European Genetic Evaluation

European Genetic Evaluation

Interbeef, the story so far

Eric VENOT, Research Engineer, INRA-SGQA (UR337), F-78352 Jouy-en-Josas, FRANCE

Thanks to the increasing use of artificial insemination these last four decades, beef cattle breeds have been developing outside their historical breed cradles. Breeders can now make their choice in an international panel and are seeking to compare domestic to foreign breeding animals. However, genetic evaluation of seed stock is usually performed within country. Genetic links between countries created through these exchanges can be used to compare seed stock between countries.

  1. Several common genetic evaluations already in place
    Since the 90’s, several countries have developed common genetic evaluation for their beef cattle breeds. This is usually made of a leader country with a large population and associated countries with smaller populations. These countries generally use the same rules for performance recording and have similar environment conditions and farming systems. Examples can be found in Oceania (Autralia and New Zeland) with Breedplan, North America (United States and Canada) (Benysheck, 1998; Bullock et al., 2003), and in Europe (France, Italy and Luxemburg) with the IBOVAL system (Laloë and Menissier, 1990; Menissier et al 1996). These joint genetic evaluations suppose nevertheless no interaction between Genotype and Country, which means that all breeding animals are considered as coming from the same country and the animals ranking is the same in each participating country.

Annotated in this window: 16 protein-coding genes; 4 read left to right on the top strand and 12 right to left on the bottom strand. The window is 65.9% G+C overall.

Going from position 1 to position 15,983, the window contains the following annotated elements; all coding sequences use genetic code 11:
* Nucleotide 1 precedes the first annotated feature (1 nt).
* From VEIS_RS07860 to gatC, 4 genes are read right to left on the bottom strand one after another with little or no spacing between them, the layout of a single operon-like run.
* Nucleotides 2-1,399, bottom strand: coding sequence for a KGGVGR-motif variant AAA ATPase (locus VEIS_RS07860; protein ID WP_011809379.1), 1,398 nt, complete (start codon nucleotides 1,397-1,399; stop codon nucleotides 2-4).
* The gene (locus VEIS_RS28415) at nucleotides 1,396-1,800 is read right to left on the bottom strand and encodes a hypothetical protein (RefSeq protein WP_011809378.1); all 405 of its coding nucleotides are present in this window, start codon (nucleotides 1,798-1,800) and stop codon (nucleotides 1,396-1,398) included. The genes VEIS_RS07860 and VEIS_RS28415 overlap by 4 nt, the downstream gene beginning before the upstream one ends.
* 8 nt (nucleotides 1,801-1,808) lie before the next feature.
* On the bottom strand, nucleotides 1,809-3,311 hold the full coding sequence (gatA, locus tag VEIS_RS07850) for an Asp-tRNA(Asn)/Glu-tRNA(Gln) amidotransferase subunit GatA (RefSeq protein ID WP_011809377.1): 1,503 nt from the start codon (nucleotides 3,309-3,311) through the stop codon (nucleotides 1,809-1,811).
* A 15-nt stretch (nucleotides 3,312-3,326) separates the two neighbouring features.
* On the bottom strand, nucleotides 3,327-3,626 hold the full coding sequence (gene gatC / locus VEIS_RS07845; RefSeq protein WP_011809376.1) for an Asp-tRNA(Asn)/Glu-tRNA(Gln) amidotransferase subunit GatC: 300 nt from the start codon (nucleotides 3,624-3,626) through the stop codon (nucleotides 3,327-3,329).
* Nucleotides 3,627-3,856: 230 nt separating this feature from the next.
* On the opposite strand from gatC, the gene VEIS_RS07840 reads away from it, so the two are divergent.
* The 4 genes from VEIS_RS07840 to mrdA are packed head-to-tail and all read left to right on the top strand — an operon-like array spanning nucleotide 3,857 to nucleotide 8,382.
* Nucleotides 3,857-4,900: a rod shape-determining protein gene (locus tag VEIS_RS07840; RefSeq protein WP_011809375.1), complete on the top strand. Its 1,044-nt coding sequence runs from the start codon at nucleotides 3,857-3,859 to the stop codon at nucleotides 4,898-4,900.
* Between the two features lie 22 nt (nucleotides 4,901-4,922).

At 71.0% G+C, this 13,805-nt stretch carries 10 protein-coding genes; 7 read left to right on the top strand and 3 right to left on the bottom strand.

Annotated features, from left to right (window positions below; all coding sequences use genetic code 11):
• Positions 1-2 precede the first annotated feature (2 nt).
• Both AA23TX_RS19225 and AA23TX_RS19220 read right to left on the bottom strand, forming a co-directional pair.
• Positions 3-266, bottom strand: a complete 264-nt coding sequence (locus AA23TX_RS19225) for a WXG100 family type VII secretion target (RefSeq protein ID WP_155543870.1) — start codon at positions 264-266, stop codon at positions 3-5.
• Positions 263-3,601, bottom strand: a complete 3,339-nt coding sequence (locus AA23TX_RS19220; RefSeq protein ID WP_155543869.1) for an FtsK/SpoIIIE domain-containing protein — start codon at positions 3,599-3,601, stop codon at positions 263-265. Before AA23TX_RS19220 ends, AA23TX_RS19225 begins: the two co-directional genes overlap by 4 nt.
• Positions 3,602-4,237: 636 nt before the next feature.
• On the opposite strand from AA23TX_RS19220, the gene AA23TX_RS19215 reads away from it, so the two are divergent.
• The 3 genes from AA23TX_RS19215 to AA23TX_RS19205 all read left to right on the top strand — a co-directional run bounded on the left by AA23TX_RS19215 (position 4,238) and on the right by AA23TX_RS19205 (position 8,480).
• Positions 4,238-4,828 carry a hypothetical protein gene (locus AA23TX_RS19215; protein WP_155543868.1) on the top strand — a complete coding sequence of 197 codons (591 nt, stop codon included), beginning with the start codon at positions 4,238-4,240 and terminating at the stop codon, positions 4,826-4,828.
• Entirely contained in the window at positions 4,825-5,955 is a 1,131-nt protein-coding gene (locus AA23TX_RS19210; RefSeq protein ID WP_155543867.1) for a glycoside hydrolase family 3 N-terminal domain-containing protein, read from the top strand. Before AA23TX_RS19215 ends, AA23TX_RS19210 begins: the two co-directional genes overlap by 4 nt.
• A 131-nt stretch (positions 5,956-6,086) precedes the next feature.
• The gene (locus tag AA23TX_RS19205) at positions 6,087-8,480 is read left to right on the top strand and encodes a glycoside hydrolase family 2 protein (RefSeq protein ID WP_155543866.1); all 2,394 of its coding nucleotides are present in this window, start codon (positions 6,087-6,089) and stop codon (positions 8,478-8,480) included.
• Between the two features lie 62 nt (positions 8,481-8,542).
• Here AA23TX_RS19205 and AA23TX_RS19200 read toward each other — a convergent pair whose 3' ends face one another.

This simplifying assumption should be verified by preliminary studies: several works have shown for instance that weaning weights can be evaluated as one character for Angus Breed in Australia and New Zealand (Meyer, 1995), for Hereford breed in USA, Canada and Uruguay (de Mattos et al., 2000 and Lee and Bertrand, 2002) or for Charolais breed in Australia, New Zealand and USA (Donoghue, 2004) (if heteroscedasticity between countries is taking into account in the model). On the other hand, Genotype by Country interaction has been detected for these countries for birth weight or after weaning growth. In this case, genetic evaluation should be run with more sophisticated models.

  2. The European project for international BEef EVALuation (EUBEEVAL project)

    1. A- A collaborative projectIn 1999, Irish Cattle Breeding Federation (ICBF) in association with the Meat Livestock Commission (MLC) from the United Kingdom (UK) and the Institut de l’Elevage (IE) from France took the initiative in establishing a research project with a double objective:
      1. develop prototype software to compute breeding values with data from different European countries taking into account the heterogeneity of production systems,
      2. study the best way for comparing breeding values obtained in different systems.

      The first item was developed by the Institut National de la Recherche Agronomique team (INRA) from France on the Charolais breed and the second by the Animal Genetics and Breeding Unit (AGBU) based at the University of New England in Armidale (Australia) on the Limousin breed. These were funded by the Irish, French and UK participants in the collaboration.